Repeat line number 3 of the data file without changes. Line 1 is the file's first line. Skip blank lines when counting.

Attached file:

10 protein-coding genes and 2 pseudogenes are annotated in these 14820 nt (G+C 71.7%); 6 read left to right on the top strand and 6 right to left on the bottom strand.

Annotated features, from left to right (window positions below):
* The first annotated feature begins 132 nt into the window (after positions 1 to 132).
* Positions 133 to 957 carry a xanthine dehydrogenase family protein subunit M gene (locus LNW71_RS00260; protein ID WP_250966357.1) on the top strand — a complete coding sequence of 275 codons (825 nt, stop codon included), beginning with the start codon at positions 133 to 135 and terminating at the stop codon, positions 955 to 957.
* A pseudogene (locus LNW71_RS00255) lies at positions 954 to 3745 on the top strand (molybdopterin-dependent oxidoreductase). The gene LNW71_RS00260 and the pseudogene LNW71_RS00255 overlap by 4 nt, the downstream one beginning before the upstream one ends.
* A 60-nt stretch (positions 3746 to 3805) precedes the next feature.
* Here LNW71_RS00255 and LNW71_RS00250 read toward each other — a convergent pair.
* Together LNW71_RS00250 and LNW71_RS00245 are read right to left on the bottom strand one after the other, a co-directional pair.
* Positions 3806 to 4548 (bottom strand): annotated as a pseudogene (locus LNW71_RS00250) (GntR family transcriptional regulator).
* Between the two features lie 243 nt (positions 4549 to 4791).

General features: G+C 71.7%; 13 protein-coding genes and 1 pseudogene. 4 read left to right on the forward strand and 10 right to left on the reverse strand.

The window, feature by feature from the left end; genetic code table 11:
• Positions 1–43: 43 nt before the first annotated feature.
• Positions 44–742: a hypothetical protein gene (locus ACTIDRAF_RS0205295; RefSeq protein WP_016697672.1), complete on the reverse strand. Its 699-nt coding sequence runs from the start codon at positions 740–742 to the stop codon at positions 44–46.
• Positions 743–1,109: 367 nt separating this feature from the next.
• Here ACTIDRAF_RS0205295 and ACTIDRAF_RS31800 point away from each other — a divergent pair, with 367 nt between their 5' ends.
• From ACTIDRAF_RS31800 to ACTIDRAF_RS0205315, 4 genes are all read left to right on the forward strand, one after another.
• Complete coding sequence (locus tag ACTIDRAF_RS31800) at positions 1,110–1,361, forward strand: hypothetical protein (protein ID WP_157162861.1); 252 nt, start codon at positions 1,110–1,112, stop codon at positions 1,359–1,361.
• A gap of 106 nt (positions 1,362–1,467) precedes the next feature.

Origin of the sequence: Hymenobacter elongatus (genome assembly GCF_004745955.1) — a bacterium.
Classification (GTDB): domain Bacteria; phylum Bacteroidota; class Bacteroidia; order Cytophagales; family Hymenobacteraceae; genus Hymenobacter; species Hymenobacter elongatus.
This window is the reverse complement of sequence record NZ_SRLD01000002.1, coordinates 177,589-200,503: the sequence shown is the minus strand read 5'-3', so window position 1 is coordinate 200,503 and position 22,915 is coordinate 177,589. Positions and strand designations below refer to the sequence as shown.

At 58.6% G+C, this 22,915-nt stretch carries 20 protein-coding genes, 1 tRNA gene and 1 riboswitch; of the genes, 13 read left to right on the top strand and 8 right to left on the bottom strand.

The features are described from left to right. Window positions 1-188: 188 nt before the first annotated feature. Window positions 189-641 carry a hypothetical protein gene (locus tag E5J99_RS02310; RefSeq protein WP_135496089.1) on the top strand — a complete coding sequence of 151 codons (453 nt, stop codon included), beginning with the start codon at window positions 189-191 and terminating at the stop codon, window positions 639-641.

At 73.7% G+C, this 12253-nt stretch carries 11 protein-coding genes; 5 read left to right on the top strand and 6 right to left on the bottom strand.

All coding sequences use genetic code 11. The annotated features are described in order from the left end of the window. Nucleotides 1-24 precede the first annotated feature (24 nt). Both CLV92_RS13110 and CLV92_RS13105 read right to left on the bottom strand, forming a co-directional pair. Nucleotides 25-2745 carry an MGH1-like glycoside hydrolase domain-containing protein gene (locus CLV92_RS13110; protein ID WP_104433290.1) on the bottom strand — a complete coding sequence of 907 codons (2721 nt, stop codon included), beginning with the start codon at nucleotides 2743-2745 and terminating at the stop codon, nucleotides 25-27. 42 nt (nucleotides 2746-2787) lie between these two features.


* The first annotated feature begins 132 nt into the window (after positions 1 to 132).